Are Health Benefits of Moderate Drinking Overestimated?
(HealthDay News) — A review of 52,891 British people found little to no health benefit linked to alcohol consumption, once the results were adjusted for a range of personal, social, economic, and lifestyle factors. The findings were published February 10 in The BMJ.
The researchers compared interview data from the annual Health Survey for England with national death records, analyzing the drinking habits and health of 52,891 people aged ≥50. Compared with people who never drank, any protective benefits from alcohol were largely limited to men aged 50–64 who reported having an average 15–20 drinks a week, and women ≥65 who had an average ≤10 drinks per week, the investigators found.
Most of alcohol's benefits evaporated after factoring in various definitions of occasional drinking, as well as a range of other personal and social influences, the study authors noted. "Based on the findings from this study, alcohol consumption appears to confer little to no protection against mortality in most age-sex groups," study author Craig Knott, a research associate in the department of epidemiology and public health at University College London, told HealthDay. "Importantly, former drinkers appear to be less healthy and at greater risk of mortality than never drinkers," he said. "On this basis, it seems sensible for current drinkers to consider moderating the amount of alcohol they consume, and for non-drinkers to remain abstinent."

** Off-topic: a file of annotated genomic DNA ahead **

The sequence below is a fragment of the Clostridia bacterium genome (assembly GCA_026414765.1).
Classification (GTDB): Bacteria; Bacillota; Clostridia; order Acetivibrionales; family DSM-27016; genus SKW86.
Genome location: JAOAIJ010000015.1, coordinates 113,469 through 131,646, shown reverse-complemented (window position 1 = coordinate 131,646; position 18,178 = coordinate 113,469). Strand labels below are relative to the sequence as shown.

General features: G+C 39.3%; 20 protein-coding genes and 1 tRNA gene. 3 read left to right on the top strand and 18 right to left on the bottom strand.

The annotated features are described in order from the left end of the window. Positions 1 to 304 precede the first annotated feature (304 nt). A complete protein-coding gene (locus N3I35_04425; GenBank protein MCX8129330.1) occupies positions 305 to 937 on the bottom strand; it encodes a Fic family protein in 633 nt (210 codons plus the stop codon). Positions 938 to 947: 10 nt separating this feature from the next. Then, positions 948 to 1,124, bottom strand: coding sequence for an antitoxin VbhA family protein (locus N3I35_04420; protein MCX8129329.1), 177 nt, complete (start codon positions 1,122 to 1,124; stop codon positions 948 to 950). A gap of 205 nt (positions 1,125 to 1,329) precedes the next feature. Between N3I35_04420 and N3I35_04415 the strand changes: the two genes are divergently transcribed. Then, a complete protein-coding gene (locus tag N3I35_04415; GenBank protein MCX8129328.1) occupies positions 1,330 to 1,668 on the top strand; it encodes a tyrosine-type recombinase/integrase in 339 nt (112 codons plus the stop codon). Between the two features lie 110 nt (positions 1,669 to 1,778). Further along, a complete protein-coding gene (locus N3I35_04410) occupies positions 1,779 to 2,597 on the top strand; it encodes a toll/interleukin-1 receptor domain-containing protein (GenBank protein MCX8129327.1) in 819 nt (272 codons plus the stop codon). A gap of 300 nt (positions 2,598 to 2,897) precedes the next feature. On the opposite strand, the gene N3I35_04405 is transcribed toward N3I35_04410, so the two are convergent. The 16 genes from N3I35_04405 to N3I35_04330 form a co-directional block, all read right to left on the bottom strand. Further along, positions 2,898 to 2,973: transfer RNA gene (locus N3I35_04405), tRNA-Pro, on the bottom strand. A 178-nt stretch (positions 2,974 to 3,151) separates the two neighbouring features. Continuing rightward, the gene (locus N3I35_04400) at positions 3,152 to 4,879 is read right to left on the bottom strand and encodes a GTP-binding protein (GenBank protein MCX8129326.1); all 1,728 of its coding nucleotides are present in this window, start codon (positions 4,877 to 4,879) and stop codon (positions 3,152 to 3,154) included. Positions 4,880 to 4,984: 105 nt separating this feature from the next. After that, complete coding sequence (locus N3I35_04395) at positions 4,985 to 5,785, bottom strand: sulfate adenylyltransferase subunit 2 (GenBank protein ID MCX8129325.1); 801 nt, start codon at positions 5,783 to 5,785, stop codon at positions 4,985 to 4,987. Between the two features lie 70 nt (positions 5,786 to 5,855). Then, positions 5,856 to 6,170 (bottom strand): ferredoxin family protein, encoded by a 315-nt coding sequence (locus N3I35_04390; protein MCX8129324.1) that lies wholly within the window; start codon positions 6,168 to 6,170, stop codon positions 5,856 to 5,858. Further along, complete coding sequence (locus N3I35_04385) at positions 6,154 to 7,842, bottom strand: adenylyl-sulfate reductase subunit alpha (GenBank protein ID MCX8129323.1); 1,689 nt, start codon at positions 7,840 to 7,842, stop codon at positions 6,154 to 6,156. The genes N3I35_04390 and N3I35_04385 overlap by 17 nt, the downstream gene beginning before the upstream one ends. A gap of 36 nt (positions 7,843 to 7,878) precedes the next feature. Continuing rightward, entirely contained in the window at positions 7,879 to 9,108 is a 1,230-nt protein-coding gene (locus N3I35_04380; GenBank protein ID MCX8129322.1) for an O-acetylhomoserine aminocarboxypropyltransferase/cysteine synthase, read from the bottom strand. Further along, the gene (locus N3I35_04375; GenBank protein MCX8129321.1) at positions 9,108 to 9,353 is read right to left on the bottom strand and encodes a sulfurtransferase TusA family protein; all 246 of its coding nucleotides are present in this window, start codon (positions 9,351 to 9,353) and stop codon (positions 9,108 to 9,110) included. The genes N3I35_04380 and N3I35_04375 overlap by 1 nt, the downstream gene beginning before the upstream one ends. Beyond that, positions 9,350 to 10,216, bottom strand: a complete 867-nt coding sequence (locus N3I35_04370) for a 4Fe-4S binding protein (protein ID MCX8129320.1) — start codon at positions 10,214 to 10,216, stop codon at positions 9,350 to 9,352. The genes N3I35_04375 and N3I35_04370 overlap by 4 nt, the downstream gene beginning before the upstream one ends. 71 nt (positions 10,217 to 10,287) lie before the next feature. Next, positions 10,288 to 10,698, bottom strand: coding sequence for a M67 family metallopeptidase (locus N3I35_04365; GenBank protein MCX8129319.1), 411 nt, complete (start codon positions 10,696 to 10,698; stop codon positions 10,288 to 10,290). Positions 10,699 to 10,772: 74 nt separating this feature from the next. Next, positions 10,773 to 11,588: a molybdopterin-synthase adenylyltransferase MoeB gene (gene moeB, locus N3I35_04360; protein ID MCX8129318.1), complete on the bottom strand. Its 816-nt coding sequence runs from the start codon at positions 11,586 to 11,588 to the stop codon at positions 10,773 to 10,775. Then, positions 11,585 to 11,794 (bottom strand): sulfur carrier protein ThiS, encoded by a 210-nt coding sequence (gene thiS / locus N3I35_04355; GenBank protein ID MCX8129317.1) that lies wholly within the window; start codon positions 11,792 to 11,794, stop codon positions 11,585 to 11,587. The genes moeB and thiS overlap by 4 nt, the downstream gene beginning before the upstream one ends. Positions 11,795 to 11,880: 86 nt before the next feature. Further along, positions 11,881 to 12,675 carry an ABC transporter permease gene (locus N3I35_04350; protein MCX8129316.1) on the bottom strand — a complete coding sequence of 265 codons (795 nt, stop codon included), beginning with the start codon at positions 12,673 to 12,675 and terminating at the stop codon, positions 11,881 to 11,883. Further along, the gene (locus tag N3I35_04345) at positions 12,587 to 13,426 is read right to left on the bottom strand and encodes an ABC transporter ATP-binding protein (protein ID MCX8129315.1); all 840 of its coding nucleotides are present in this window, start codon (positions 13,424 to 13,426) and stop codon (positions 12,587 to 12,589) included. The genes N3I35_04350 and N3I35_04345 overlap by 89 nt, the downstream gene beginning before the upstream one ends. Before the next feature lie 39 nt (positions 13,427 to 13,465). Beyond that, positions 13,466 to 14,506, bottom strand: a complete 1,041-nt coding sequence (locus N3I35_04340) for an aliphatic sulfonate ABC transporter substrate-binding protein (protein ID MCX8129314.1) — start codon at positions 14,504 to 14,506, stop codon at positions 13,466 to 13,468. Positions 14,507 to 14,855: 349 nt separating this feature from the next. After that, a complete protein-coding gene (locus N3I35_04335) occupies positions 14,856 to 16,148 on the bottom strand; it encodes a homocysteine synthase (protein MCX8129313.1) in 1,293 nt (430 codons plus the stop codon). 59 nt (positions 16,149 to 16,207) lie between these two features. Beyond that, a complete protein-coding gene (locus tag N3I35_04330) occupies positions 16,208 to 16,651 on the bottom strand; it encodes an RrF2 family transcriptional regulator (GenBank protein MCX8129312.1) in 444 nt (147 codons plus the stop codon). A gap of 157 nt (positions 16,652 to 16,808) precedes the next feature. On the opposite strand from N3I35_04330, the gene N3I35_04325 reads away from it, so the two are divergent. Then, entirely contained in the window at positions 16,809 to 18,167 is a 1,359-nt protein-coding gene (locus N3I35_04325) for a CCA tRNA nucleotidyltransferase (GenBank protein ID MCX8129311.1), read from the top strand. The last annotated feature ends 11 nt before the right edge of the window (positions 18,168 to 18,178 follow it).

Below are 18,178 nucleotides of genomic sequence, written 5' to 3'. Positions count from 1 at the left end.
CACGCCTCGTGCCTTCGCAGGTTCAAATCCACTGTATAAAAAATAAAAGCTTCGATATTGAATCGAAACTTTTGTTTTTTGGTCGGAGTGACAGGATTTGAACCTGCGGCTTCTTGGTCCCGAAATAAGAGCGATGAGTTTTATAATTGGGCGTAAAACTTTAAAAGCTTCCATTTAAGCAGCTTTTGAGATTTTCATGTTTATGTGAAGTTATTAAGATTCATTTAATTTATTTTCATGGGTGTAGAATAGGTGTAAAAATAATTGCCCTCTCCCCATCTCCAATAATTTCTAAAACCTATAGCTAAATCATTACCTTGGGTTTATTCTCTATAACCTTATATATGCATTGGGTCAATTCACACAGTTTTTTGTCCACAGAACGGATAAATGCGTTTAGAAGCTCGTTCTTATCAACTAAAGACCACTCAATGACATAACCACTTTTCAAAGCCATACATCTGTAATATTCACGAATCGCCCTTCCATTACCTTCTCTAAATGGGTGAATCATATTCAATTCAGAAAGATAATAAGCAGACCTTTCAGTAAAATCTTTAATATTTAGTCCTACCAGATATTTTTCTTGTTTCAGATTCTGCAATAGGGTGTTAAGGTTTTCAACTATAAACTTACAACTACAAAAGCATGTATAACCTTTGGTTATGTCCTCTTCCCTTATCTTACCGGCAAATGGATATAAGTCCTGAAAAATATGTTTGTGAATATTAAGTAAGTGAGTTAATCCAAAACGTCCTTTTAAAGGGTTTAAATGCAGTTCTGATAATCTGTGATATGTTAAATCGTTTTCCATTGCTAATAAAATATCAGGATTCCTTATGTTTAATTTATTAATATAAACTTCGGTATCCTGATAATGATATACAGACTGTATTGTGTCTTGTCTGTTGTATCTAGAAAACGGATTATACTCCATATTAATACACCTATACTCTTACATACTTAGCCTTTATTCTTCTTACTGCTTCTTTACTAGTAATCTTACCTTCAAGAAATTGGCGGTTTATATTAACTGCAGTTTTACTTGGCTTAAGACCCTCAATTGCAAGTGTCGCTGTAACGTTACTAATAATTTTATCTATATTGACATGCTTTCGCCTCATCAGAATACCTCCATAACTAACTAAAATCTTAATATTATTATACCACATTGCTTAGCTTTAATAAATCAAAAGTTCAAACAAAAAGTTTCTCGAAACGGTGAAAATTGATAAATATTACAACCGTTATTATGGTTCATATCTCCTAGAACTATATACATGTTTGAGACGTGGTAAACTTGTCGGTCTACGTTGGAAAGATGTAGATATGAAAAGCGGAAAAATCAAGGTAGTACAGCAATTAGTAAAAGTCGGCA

The potential benefits of alcohol must be weighed against the increased risk of cancer, liver disease, and other illnesses associated with drinking, Knott said. "Even if alcohol did turn out to be protective against a certain condition, it may also increase your risk of developing other health complaints," he noted.